Posts Tagged ‘adaptive skiing’

Happy Friday!

A video has been making it’s way around the net about Josh Dueck, a skier who has just performed a back-flip. If you don’t know his story, you might say “what’s the big deal?” Extreme sports have become more mainstream and the X Games were just on TV a few weeks ago. Skiers were doing all sorts of crazy stuff! But Josh’s story is a “little” different.

Josh is an accomplished skier who nailed a back flip on a sit-ski. Yes, a sit-ski. I have watched this video a few times now, and must admit I have mixed emotions. As a mother of a son with a spinal cord injury, I cringed at the idea. Always a “worrier,” I couldn’t even watch Darren play quad rugby at first (now I love it!). I think about the “what ifs.” As a skier myself, I have absolutely NO IDEA how people accomplish jumps, flips, spins and the likes. I am happy to have my two skis on the snow at all times. Just the idea of being airborne would send me right into the lodge! Being the mother of two expert skiers, I know the urge was always there to “push the envelope” as they got better and better.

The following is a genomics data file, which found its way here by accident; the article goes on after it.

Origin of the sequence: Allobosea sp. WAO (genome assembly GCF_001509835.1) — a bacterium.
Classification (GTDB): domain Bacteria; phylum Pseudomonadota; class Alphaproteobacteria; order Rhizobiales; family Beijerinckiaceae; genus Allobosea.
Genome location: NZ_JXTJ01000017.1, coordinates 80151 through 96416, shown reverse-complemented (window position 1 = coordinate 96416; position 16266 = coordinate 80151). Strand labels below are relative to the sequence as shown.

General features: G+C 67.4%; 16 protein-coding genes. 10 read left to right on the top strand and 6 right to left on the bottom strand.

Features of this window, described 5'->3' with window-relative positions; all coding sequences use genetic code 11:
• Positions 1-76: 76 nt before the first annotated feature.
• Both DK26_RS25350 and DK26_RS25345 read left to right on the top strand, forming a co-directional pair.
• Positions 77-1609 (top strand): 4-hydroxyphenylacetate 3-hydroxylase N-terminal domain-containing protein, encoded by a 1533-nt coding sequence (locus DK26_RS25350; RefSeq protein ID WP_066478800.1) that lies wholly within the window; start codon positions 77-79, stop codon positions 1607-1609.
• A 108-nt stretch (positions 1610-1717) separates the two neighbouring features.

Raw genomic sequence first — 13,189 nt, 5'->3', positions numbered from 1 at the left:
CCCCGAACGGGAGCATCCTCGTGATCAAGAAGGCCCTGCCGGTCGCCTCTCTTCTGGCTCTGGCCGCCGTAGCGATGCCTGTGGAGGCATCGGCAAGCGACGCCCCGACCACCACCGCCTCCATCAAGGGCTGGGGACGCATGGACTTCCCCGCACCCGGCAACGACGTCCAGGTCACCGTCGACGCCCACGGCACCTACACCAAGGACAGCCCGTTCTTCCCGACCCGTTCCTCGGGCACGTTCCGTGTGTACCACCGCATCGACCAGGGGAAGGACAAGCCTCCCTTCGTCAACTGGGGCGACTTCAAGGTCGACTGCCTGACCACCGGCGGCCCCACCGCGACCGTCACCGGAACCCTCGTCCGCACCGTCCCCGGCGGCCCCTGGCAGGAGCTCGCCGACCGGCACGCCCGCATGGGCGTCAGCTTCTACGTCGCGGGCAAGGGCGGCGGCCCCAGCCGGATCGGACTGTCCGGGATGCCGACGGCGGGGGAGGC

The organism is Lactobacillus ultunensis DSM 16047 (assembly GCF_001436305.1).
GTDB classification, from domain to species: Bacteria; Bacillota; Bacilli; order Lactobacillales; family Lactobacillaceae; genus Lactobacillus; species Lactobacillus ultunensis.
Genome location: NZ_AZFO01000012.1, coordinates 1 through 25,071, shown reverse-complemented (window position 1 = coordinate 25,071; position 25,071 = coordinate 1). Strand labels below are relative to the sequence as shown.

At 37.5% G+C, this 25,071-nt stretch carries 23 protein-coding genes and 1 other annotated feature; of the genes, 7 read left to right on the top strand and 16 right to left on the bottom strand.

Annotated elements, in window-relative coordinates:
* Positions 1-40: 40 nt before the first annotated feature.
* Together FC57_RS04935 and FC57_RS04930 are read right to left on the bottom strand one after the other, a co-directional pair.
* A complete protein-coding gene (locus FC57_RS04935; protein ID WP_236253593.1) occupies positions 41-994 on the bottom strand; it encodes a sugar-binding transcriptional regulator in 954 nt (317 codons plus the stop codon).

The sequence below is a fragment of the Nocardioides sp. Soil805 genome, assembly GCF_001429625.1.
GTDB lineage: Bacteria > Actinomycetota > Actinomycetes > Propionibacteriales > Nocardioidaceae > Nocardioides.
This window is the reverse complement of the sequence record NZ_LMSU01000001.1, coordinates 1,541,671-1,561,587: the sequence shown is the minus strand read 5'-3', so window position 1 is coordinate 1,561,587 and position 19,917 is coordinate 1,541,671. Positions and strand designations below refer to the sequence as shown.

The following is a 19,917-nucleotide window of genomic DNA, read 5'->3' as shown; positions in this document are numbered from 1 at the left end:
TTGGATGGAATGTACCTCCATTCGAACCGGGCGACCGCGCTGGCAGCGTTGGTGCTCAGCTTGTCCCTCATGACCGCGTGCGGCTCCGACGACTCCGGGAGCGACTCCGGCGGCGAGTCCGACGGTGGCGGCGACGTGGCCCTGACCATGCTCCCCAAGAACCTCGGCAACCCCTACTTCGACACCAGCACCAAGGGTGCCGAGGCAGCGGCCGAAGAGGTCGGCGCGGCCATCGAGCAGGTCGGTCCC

But now I watch Josh Dueck doing what he loves – skiing, screaming down mountains, taking jumps and flying thru the air. How wonderful to see him doing what he has always dreamed of. Yes, he is using a sit-ski, but does it really matter? What this has reminded me of is that people who sustain spinal cord injuries are still the same person they were before their injury. A quiet, shy person is still quiet and shy. Using a wheelchair doesn’t make him or her a new, outgoing personality ready to work a room. A loud, aggressive person who was annoying is still annoying now. And a daring, adventurous athlete is still willing to take risks, go beyond the limits and see what can be accomplished.